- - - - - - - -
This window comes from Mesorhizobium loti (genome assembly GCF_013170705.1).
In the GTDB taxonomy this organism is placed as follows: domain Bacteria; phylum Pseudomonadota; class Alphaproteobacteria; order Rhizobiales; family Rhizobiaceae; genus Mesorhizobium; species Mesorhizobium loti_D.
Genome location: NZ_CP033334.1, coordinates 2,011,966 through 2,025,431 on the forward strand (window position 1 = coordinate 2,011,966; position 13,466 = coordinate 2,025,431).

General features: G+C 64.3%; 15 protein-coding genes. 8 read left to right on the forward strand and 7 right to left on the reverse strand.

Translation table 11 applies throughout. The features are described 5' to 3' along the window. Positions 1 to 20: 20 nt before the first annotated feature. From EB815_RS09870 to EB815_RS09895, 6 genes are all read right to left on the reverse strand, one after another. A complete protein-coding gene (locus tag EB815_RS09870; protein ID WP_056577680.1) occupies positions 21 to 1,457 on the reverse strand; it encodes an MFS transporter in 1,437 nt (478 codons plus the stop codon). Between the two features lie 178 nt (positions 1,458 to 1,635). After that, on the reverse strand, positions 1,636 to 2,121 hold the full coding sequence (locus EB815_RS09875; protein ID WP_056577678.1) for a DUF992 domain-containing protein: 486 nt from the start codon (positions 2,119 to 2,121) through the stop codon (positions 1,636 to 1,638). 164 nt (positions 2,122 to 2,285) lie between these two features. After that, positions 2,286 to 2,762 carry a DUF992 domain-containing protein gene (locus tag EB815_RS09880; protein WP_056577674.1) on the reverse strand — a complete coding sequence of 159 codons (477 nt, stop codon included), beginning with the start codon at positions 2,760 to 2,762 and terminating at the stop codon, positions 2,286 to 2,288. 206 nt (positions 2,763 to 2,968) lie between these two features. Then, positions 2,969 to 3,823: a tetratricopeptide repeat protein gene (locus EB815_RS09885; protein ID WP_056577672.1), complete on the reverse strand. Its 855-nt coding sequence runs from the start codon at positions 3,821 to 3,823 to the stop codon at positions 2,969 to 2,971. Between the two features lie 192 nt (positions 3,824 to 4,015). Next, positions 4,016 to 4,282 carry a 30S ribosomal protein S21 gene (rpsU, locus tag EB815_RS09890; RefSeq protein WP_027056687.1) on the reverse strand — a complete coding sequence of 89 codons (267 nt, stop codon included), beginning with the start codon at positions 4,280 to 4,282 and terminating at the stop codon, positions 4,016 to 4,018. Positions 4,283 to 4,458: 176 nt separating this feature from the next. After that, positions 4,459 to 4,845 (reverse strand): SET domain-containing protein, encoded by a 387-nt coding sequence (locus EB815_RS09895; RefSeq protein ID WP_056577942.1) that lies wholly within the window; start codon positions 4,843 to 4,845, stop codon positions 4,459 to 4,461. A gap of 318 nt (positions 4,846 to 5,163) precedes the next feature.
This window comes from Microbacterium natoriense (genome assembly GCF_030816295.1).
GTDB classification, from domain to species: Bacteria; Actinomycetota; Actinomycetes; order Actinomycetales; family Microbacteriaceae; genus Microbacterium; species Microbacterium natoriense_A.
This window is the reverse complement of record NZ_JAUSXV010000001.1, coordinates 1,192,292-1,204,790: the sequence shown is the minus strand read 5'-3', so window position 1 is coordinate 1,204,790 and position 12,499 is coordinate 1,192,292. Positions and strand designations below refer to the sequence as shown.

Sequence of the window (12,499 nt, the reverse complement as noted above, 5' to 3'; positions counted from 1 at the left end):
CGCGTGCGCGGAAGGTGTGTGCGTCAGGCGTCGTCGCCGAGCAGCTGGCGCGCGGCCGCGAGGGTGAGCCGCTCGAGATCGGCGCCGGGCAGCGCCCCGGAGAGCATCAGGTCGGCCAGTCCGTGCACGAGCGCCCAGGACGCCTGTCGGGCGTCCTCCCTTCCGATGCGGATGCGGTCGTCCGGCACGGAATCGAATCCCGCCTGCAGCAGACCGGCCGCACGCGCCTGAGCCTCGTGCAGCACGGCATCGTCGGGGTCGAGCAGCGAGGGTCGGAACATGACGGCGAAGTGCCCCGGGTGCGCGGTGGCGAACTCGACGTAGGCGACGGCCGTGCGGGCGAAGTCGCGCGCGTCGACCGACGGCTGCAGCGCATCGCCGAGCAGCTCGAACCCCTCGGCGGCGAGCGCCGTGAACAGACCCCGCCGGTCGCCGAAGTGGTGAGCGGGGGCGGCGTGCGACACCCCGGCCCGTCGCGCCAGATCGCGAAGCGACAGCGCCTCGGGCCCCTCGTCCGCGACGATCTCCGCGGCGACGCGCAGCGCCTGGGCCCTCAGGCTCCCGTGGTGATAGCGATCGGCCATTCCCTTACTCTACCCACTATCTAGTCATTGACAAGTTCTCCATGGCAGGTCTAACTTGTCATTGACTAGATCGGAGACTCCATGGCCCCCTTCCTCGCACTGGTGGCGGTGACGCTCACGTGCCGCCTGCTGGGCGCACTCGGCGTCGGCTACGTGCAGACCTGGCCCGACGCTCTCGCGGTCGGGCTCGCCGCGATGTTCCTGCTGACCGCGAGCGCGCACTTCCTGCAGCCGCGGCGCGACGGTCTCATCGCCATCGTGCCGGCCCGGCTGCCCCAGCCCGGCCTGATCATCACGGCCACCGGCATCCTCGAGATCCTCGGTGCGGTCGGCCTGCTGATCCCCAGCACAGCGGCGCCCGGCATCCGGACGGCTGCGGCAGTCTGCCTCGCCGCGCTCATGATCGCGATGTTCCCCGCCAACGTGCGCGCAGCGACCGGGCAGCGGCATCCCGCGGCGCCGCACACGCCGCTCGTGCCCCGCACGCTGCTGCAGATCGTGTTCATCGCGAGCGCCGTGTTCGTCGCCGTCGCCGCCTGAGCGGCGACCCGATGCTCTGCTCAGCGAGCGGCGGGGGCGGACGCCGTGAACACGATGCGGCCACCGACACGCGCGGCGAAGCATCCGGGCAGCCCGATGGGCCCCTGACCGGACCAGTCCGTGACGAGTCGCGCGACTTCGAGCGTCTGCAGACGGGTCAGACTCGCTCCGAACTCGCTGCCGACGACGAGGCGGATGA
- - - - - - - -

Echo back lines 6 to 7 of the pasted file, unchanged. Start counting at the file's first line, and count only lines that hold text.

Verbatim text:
This window comes from Microbacterium natoriense (genome assembly GCF_030816295.1).
GTDB classification, from domain to species: Bacteria; Actinomycetota; Actinomycetes; order Actinomycetales; family Microbacteriaceae; genus Microbacterium; species Microbacterium natoriense_A.